Building Integrated Solar Thermal Electric Generation (BISTEG)

EPA Grant Number: SU835686
Title: Building Integrated Solar Thermal Electric Generation (BISTEG)
Investigators: Vortherms, Kaitlin , Arveson, Alex , Cano, Alex , Hendrix, Alyson , Seager, Payson , Smith, Maxwell , Stauffer, Jason , Tugaoen, Neil
Institution: Arizona State University - Main Campus
EPA Project Officer: Hahn, Intaek
Phase: I
Project Period: August 15, 2014 through August 14, 2015
Project Amount: $15,000
RFA: P3 Awards: A National Student Design Competition for Sustainability Focusing on People, Prosperity and the Planet (2014) RFA Text |  Recipients Lists
Research Category: Pollution Prevention/Sustainable Development , P3 Challenge Area - Energy , P3 Awards , Sustainability

Objective:

This project investigates a new device for generating electricity from sunlight. The proposed research will build an experimental prototype and establish: 1) the solar conditions under which the technology generates electricity, 2) thermodynamic efficiency and cost, and 3) the most effective thermoelectric materials. Additionally, this project will contribute to the education of a diverse team and contribute to public education through presentations, demonstrations, and production of videos explaining the physics and operation of the device.

Approach:

Current building-integrated solar power technologies focus primarily on photovoltaic panels (PV) that are suitable for roof-mounted applications but are rarely used on exterior walls (i.e., the building façade), where aesthetic concerns dominate. Unlike PV technologies, the proposed research relies on a unique solar thermal technology that takes advantage of recent advances in thermoelectric materials that generate electricity from temperature gradients. The proposed device is constructed of a glass block, tilted upwards to trap direct sunlight in a partially evacuated chamber. Mounted on the back of this chamber is a thermoelectric component that generates electricity from differences in temperature. An array of these devices is then incorporated into a new building façade that can be used to retrofit existing building or be incorporated in new construction. The sunlight trapped behind the glass raises the temperature of the hot side of the thermoelectric material, while the rear is maintained close to ambient temperature by air flowing from the ground.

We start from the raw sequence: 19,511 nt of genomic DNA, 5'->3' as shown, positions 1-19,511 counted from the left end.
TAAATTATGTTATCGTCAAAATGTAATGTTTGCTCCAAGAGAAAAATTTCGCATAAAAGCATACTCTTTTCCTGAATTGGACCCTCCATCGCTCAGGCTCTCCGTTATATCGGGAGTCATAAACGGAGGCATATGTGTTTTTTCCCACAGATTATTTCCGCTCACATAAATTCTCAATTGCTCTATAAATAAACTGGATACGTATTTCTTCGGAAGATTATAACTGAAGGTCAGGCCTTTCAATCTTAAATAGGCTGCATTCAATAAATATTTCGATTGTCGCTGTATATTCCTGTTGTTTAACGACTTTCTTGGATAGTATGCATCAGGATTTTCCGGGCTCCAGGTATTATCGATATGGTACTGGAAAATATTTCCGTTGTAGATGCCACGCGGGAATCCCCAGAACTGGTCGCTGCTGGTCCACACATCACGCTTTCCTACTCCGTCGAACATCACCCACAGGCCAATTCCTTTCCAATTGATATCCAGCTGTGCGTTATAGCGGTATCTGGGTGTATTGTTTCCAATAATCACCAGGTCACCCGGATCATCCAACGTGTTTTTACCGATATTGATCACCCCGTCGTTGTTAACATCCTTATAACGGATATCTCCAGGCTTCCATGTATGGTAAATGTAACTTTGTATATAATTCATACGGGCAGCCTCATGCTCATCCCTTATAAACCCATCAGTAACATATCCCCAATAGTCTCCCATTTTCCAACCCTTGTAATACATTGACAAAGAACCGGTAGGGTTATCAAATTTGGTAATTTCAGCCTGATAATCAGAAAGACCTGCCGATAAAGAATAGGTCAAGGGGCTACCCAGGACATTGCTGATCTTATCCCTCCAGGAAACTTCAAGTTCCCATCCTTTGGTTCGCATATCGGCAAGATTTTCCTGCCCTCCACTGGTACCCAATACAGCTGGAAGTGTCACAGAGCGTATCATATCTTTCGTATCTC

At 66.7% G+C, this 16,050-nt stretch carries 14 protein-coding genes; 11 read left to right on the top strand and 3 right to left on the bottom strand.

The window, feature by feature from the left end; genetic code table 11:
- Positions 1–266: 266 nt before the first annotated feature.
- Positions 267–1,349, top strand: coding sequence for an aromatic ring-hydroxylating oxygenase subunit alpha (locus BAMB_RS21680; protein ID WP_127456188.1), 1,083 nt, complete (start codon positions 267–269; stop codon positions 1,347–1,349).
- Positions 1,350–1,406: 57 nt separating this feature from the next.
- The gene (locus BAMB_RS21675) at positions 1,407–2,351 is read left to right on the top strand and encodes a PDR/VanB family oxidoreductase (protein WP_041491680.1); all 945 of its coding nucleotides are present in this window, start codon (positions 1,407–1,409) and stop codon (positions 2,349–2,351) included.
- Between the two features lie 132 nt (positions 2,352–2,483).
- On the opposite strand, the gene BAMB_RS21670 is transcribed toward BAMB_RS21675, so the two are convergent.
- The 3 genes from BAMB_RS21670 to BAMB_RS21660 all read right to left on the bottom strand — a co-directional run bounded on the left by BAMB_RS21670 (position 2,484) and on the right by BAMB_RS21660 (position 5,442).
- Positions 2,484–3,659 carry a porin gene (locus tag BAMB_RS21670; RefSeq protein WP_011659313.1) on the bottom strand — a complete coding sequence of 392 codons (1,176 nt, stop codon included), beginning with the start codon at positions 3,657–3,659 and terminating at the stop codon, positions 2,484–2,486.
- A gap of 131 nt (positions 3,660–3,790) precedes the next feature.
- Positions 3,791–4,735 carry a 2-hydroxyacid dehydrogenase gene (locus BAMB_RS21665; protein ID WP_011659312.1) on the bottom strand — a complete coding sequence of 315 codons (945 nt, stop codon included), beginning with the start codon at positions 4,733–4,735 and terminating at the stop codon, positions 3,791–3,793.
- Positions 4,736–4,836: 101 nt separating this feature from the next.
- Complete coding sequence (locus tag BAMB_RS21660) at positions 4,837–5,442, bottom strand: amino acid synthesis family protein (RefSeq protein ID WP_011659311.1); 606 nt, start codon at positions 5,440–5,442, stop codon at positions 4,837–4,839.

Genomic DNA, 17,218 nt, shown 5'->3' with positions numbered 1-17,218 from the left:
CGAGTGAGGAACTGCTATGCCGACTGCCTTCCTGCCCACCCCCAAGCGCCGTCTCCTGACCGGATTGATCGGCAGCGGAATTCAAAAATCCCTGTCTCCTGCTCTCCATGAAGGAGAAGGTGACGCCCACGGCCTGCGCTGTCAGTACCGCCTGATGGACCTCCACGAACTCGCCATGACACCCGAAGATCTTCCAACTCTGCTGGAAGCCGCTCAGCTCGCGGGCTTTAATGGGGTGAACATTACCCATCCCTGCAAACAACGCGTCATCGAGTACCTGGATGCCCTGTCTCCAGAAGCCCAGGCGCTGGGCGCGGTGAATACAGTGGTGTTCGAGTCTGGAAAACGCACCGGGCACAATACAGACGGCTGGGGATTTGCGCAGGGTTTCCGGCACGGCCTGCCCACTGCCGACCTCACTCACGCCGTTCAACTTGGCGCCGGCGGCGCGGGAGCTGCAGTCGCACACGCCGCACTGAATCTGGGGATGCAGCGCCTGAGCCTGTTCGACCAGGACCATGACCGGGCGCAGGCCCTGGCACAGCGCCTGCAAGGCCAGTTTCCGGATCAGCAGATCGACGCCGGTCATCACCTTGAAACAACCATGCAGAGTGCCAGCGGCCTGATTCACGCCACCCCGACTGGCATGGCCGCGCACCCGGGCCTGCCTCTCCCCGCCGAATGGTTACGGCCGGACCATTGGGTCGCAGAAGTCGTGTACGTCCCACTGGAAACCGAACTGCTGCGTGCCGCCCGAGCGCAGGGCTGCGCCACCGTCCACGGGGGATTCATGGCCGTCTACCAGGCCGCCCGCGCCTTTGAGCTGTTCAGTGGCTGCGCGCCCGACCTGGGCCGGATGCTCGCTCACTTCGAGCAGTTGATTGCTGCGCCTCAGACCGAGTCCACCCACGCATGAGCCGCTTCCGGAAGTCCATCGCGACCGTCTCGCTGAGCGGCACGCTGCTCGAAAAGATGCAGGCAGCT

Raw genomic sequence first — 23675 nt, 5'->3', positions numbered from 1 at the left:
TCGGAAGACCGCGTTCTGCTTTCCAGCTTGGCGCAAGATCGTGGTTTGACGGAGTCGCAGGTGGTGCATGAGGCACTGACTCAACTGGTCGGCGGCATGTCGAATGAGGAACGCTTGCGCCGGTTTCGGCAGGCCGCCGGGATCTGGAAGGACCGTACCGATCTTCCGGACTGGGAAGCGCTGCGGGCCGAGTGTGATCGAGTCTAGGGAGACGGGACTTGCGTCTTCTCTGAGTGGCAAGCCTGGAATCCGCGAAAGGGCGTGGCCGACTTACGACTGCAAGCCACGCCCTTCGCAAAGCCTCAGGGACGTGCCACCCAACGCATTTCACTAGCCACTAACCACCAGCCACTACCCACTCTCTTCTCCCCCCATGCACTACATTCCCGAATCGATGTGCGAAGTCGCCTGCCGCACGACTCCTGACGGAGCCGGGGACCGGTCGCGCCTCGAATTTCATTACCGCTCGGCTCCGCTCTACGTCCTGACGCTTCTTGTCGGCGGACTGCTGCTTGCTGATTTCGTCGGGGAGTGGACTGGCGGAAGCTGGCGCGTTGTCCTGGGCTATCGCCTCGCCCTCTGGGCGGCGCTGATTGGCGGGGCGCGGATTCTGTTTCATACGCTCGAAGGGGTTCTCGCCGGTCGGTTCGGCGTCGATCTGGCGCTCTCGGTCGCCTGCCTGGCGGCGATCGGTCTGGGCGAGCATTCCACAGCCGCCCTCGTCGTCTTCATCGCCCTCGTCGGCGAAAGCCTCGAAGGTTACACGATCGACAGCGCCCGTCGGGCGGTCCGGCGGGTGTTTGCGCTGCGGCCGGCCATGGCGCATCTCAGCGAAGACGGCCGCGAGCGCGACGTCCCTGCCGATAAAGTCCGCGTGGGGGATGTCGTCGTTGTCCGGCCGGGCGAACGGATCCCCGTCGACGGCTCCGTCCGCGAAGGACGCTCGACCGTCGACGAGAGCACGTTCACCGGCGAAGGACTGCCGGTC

Expected Results:

Current building-integrated solar power technologies focus primarily on photovoltaic panels (PV) that are suitable for roof-mounted applications but are rarely used on exterior walls (i.e., the building façade), where aesthetic concerns dominate. Unlike PV technologies, the proposed research relies on a unique solar thermal technology that takes advantage of recent advances in thermoelectric materials that generate electricity from temperature gradients. The proposed device is constructed of a glass block, tilted upwards to trap direct sunlight in a partially evacuated chamber. Mounted on the back of this chamber is a thermoelectric component that generates electricity from differences in temperature. An array of these devices is then incorporated into a new building façade that can be used to retrofit existing building or be incorporated in new construction. The sunlight trapped behind the glass raises the temperature of the hot side of the thermoelectric material, while the rear is maintained close to ambient temperature by air flowing from the ground.

Supplemental Keywords:

Solar energy, renewable energy, solar thermal electricity, industrial ecology, green building, sustainable infrastructure design, design for the environment

Progress and Final Reports:

  • Final